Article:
Poll Finds New Yorkers Unhappy with State Government Secrecy, But They Don't Blame Cuomo
A new poll finds that while New Yorkers still think very highly of Governor Cuomo, they are not as happy with recent developments in Albany that include a secretive, middle of the night legislative session, and gerrymandered legislative district lines.
The poll, by Quinnipiac University, finds Governor Cuomo’s approval ratings are at nearly an all time high, with 68% of New Yorkers saying he’s doing a good or excellent job in office.
But Quinnipiac’s Mickey Carroll says the voters surveyed are less enthralled with some of the action in Albany over the past month, including, an all night session of the legislature that approved, among other things new district lines manipulated by majority party legislators. Around three quarters, 76%, believe the “lack of transparency” over the policy issues decided that night are a “serious” problem, and 68% were concerned about the gerrymandered new district lines. But Carroll says they aren’t ready to lay all the blame on the governor.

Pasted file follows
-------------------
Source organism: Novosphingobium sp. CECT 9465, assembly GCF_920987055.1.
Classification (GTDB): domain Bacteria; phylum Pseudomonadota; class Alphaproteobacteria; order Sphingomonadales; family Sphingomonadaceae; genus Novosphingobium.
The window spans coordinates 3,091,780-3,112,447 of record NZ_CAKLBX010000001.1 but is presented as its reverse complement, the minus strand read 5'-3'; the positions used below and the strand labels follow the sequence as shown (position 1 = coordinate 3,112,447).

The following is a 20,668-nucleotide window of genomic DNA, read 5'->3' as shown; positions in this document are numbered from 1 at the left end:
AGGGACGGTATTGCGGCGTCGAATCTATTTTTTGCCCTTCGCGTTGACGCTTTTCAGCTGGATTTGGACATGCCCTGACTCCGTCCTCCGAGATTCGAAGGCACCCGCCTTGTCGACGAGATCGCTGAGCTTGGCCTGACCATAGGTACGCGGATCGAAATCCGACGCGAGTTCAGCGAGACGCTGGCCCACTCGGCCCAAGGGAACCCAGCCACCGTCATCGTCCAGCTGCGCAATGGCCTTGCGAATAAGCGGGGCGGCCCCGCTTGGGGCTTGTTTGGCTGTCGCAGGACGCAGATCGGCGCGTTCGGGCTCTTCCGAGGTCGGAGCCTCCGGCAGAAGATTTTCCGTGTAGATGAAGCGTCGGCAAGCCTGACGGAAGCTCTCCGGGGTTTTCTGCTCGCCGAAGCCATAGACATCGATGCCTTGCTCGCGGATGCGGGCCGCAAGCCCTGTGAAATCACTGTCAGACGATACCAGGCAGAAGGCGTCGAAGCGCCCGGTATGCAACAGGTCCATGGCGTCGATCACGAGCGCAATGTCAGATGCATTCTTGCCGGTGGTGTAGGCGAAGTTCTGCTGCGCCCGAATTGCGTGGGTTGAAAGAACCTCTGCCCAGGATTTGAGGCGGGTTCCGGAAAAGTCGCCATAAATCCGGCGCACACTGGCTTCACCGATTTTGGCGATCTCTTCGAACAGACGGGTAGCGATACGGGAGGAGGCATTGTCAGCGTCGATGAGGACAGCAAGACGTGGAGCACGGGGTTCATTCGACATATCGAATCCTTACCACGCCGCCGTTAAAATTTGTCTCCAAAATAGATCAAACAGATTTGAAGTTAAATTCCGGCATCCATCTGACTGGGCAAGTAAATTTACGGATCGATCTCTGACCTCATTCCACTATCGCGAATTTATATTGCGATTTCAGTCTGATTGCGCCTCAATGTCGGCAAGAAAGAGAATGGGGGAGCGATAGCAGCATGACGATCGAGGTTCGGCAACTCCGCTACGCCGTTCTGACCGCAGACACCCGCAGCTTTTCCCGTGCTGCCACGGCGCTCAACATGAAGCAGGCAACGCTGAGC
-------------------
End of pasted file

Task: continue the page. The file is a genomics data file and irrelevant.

“People are concerned about the way things are done in Albany,” said Carroll. “But the primer doer, the governor, they think very, very highly of”.
Sue Lerner, is with Common Cause, a government reform group that fought vociferously for non partisan legislative district lines. She says she says she’s not surprised that New Yorkers don’t like decisions made behind closed doors.
“This secretive approach to government, it’s totally unnecessary, and New Yorkers agree.” said Lerner. “The public doesn’t accept the explanation, ‘don’t worry, we’ll handle it’.”
Governor Cuomo and the legislature did agree to work toward passage of a constitutional amendment that they say will result in less partisan Senate and Assembly lines when the next maps are drawn, ten years from now. And they did approve the state budget during daylight hours.
But the governor, speaking to reporters in Buffalo, did not quarrel with the poll’s findings.
“Look, I understand you can always do better,” said Cuomo, who says the goal is a “perfect process”.
“While it’s a worthy goal, it’s often unattainable,” the governor admits.
As the poll indicates, for now voters seem willing to give the governor the benefit of the doubt.